Tighten the vise (not super tight) to hold the shaft. Take a large hammer and a brass rod or a piece of hard wood and drive the shaft down just a hair (about 3/16 of an inch) to release the pressure on the coiled spring pin.

You can then drive out the pin and release the vise. Just be careful, the clutch and shaft will jump up about 3 inches.
Don't have anything above the shaft, that would hurt!

After you assemble the parts, you can put it back in the vise with the cardboard and tighten it again.
Then take the hammer and brass rod/block and drive it back down a hair, in order to drive the coiled roll pin back in place.

Make sure you align the slots/holes in the plates with the holes in the shaft, so you can drive the coiled pins back in.
 

ljerickson

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Nov 24, 2006
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52
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Eagan, MN
displayname
Lee J. Erickson
Thanks Marty!

I've read the cubfacts and it has a reproduction of the cub service manual. I'm pretty lucky because I got a copy of the manual with my cub.

There's quite a bit of energy built up in main coiled clutch spring and the manual isn't clear on how to remove it harmlessly. I don't want to hurt myself.

I just wish for advice on this.

I have all the replacement parts on hand and will replace as necessary.

Lee
 

ljerickson

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Nov 24, 2006
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Eagan, MN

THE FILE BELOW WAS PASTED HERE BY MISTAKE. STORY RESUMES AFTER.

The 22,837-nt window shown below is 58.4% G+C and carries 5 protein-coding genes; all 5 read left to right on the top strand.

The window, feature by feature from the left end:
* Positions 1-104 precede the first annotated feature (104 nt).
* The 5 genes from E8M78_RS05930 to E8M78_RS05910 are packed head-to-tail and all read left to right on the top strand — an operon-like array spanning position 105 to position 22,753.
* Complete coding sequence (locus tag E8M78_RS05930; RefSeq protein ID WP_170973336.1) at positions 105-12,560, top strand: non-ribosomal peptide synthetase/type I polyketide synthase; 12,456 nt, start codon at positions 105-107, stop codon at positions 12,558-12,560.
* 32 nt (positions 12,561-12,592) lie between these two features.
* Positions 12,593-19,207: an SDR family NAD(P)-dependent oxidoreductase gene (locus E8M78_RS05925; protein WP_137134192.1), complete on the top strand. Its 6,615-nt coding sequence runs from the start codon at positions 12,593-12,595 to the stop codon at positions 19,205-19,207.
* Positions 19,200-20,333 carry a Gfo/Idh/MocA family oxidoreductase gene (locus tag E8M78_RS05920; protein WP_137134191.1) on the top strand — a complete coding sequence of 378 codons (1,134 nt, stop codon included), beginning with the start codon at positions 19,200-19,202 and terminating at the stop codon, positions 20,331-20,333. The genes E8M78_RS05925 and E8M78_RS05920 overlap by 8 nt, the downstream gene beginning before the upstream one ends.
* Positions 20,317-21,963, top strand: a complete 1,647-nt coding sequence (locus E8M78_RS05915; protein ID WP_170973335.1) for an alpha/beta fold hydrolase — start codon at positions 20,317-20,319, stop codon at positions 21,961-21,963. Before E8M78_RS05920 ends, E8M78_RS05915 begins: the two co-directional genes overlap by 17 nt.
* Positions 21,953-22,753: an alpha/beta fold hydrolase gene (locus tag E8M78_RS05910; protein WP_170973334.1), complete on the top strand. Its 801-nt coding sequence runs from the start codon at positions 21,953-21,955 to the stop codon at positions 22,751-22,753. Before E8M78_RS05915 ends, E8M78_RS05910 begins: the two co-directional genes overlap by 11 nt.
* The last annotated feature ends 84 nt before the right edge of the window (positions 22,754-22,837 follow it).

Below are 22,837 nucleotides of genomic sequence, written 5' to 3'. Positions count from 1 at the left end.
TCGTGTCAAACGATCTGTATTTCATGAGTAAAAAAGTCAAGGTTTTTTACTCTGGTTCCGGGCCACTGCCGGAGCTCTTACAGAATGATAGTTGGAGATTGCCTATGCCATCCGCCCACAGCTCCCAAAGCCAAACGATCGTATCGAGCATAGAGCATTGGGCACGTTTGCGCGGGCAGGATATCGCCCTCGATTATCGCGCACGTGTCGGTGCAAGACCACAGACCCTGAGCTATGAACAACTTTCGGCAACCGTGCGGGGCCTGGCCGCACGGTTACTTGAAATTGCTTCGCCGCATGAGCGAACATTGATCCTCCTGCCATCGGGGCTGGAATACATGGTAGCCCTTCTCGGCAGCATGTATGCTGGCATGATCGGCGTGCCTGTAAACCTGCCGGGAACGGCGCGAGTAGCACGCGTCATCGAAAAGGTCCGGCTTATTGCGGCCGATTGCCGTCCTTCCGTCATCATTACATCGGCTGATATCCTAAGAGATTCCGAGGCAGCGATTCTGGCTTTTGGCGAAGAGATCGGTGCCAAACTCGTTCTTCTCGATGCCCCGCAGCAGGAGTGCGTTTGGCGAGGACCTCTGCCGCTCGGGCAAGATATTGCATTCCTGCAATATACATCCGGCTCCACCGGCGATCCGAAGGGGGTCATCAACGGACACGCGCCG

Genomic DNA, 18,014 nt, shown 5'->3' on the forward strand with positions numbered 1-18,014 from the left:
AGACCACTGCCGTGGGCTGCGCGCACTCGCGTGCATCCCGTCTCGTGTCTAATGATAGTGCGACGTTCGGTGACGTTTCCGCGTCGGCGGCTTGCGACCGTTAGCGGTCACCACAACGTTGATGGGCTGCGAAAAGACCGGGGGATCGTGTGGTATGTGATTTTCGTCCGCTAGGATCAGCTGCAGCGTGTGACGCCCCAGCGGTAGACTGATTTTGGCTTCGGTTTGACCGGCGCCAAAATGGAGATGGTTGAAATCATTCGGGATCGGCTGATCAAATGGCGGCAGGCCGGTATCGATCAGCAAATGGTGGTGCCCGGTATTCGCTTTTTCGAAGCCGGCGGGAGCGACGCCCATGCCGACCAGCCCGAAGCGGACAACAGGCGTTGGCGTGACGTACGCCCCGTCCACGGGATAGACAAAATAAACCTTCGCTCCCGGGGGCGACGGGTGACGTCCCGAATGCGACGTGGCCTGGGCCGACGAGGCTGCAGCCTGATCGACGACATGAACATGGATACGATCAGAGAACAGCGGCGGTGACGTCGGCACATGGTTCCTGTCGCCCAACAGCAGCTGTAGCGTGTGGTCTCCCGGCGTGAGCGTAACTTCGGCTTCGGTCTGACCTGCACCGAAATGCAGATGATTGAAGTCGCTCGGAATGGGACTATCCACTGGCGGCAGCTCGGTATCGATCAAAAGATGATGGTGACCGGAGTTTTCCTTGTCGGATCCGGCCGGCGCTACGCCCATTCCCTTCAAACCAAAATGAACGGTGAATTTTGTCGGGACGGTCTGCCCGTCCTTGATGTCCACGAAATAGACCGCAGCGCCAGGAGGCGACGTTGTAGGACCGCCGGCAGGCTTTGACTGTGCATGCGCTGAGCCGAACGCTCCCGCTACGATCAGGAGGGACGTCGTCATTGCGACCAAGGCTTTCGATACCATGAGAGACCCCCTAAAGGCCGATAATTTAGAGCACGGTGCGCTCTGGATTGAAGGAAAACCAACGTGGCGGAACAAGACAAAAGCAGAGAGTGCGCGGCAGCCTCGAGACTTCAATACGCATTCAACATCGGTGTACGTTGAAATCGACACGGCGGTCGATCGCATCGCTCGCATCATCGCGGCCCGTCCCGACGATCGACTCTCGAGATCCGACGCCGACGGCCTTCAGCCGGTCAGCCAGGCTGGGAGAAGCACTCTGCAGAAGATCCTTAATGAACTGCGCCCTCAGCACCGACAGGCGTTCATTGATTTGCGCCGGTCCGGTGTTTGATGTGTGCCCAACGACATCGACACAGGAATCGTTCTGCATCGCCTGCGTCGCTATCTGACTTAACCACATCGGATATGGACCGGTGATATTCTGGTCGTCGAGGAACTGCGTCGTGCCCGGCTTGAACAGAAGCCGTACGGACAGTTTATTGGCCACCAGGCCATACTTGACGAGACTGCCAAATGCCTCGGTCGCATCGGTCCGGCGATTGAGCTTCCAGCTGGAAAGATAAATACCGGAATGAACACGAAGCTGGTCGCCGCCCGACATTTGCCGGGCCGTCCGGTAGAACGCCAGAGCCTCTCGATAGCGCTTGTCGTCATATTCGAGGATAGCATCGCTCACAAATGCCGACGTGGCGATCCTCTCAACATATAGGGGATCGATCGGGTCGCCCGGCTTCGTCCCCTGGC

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Lee J. Erickson
We seem to bit out of phase on posting here.

So, my question now is how do I drop the drive shaft out of the tractor without doing some ugly damage?

Thanks again,
Lee
 

digger

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Lee E.
Kinda depends on which tractor.
 

digger

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Digger
Talkin about a blast from the past!
I had an invader from Iowa yesterday.

It's great to catch up with great people every now and then.
326210.jpg
 

mgwin

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Reidsville, NC
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Marty A. Gwin
Lee,

The "stored energy" isn't all that bad. Let the vice handle that.
As I stated, just put it in the vise and tighten just enough to hold it in place when you drive it down around 3/16". It don't take much to get it there.

It will not hurt you as long as you are not on top of it when you open the vise. It only jumps up a little bit.
Just remember to use cardboard so you don't scratch the shaft.

In order to get the shaft out of the tractor, take out the bolts in the engine and slide it forward.
Then unhook the clutch release lever and clutch release rod.

Then take a roll pin punch and drive out the coiled spring pin out of the coupling at the tranny.
Now it should come out easily.
You can definitely do this with little difficulty.
 

ljerickson

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Nov 24, 2006
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52
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Eagan, MN
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Lee J. Erickson
Thanks Charlie. It's 122 with a Kwik-Way loader mounted.

I did some more inspection. From below, there's not much to be seen as the loader frame is directly in the way.